Tuesday, November 6, 2007


The following post has been taken off the Art in the Age site, it is the last post I made as blogger for Art in the Age, so the final paragraph is a little obsolete:


Yesterday morning we read something Philebrity linked to in New York Magazine about Gawker and became caught up with the idea of transparency, which for a business means not keeping any secrets from the people reading or buying you. It is in the interest of transparency that I regret to inform you of some new developments for Art in the Age of Mechanical Reproduction:

Yesterday afternoon Tim Gough and Nick Paparone the inventors of the idea of Art in the Age, and the people in charge of the look of the line, basically its art directors, were taken off the project by their financial backers; Gyro Worldwide. Reasons for their removal were not any wrong-doing on the part of Nick and Tim, rather Gyro considered the amount of money they asked for in their contract to be beyond what it could spend on the line. As we all can believe it sometimes takes years to turn a profit on any business venture and Steve Grasse, owner of Gyro, reported that "It took seven years to turn a profit on Sailor Jerry"--Gyro's other clothing company.

Concerns abound about the integrity of the clothing line and whether it will live up to the high standards set by Tim Gough and Nick Paparone, as to that, only time can tell.

I personally regret what has happened with Art in the Age, Nick and Tim are good friends and I wish them every possible success and happiness--and I know, talented as they are, they'll have no problems moving on. However, I am going to stay on as Art in the Age's media component. Dave Dunn and I will continue making video interviews and I will continue to cover the arts from Philadelphia and vicinity using this site. I also cannot help but hope, that even under different hands Art in the Age will continue to produce high-quality artist made multiples.

Please make use of the comment section to give voice to your opinions on this matter. I am especially interested in what people have to say about my own choice of staying with Art in the Age and what they think will happen with the company in the future.

As always thanks for reading!

-Annette Monnier

This whole situation was the balls and no one ended up looking good, here are some of the comments people made. (There were some really nasty ones towards the end but I couldn't "publish" them because I had already quit.) I have removed all the names of the commentors, not for anyone's protection but mostly because I don't know all of their real names and feel like a jerk writing LordVoldemort7:

Well, it sort of seems unfair that the inventors and the dreamers got the shaft. It's the old business model of chewing up the creative side and then, having dined, moving on. As for you, don't let anyone else tell you what to do. See what happens and then make a decision--your decision. Gotta love you for feeling loyalty to your friends and feeling some squeamishness, here.

"Don't Give Up" possibly the best t-shirt ever, and appropriate for all situations.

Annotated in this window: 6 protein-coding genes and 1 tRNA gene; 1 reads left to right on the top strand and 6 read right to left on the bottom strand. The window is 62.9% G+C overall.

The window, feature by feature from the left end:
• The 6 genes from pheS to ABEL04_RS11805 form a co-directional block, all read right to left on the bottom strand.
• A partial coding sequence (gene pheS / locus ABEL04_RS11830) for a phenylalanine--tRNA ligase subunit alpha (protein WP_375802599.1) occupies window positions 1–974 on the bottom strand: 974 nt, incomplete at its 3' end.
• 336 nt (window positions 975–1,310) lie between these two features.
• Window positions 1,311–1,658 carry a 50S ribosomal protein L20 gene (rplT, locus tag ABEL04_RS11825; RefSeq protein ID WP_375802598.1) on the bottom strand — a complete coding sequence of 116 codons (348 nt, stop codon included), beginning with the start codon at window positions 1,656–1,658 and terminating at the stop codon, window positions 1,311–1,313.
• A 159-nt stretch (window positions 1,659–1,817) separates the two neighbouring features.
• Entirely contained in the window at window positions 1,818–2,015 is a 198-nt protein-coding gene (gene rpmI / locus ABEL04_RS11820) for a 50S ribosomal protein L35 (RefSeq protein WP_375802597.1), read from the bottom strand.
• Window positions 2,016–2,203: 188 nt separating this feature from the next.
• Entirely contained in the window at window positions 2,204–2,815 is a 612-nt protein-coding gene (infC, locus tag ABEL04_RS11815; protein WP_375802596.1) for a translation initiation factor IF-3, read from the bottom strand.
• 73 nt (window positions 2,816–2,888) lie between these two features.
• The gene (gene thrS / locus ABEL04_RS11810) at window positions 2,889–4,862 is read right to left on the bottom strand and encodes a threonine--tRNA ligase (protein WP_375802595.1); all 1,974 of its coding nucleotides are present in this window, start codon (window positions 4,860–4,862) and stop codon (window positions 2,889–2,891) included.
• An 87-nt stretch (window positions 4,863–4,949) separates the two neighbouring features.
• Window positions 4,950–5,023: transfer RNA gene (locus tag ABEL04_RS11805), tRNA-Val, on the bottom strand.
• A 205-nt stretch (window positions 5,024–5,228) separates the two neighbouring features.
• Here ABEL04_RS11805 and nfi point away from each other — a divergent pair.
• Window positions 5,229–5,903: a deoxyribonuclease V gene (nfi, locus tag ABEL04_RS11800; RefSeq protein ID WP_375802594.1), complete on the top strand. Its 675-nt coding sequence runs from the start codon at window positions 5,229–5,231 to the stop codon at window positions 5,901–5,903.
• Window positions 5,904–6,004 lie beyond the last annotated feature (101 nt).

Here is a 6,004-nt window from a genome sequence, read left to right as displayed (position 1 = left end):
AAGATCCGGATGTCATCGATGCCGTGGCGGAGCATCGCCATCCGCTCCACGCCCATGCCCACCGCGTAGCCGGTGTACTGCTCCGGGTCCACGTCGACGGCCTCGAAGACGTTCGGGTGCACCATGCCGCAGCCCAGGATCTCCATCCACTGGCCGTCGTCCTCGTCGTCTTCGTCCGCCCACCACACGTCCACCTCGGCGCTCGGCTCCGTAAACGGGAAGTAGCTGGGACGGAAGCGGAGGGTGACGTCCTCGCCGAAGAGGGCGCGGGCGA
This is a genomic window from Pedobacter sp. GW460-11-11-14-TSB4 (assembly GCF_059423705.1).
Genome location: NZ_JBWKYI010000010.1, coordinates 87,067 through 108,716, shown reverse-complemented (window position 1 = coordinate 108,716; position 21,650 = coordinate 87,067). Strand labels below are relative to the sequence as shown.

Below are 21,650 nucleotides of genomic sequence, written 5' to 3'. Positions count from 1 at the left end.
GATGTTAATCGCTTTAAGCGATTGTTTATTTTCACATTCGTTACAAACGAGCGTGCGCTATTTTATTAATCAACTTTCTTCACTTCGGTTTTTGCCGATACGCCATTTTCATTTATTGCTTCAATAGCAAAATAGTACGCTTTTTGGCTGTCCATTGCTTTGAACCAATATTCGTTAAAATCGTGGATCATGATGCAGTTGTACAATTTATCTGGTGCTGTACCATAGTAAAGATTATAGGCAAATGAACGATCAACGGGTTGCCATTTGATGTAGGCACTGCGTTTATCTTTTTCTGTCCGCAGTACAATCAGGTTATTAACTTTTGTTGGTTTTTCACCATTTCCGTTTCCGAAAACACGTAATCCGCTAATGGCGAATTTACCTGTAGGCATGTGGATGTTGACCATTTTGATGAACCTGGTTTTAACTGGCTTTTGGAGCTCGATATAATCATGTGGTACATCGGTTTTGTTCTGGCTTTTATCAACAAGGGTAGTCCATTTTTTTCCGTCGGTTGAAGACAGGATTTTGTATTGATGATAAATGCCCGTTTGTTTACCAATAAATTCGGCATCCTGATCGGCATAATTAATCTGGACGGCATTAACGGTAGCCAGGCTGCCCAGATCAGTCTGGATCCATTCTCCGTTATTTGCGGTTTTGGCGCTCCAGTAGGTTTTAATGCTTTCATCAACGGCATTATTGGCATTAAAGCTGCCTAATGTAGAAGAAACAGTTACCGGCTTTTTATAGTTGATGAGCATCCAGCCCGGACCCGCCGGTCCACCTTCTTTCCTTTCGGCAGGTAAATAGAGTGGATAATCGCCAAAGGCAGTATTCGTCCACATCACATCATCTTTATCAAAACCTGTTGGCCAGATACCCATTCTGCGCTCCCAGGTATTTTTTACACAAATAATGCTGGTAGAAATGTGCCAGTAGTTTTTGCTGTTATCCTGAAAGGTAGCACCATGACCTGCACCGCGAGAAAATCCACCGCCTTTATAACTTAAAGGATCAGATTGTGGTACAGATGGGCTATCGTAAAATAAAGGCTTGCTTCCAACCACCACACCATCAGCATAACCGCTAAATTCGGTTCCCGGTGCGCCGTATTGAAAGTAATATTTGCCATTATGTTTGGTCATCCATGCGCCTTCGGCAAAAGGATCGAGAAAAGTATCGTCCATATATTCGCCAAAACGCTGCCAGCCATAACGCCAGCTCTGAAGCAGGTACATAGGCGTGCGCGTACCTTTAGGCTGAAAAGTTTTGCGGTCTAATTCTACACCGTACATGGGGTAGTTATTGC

I agree with L---- that the creative capital (Nick, Tim) has been steamrolled and that it's not the first time and won't be the last time that "stuff happens" and the artists take the hit. The economy sucks right now and Gyro made a business decision. It hurts but they're bottom line is important to them. I'm sad about this and I am sad for Nick and Tim. I do think talent will out and Nick and Tim will rise up with another venture. Annette, you are great as the voice of Art in the Age and it would be sad to lose you as well. It's got to be very hard for you.

The line will NOT be the same. The dream is dead. Time to move on to the next thing.

I'll miss shopping here.

Seems like the biggest thing she forgot to mention is that from what I know, not only are Tim and Nick the creative backbone of the company, they also concepted the entire project, building it from scratch; too bad that aspect of ownership doesn't seems to be as important to the blogger as the financial ownership.

What is gyro? It is a meat wrap sandwich, right? I don't eat meat. I eat falafal, why doesn't falafal take over art in the age?

Didn't the same thing happen to John Kricfalusi with Ren and Stimpy?

This is what happens when you put yourself and your talents at the mercy of faceless monetary interests at the core, that was the whole point of DIY, everything, collectives, etc. Out generation of thinkers put into the modern condition of the wealthless with a wealth of ideas being bought and gaining very little in the end has to find ways to push this like a self sufficient vehicle so as not to hit potholes and have boundaries. . . hard to say with bills to pay, I know, I know. I just hope this has positive results, in sparkling something new and beyond. PUSH IT.

It's sad that we reach a point in our lives where we'd rather stick around after our friends get trampled by greedy businessmen than show some compassion and integrity for an obviously foul situation. Between Urban Outfitter's and Gyro, Philadelphia has become a breeding ground for unethical behavior. I think I'm going to vomit.



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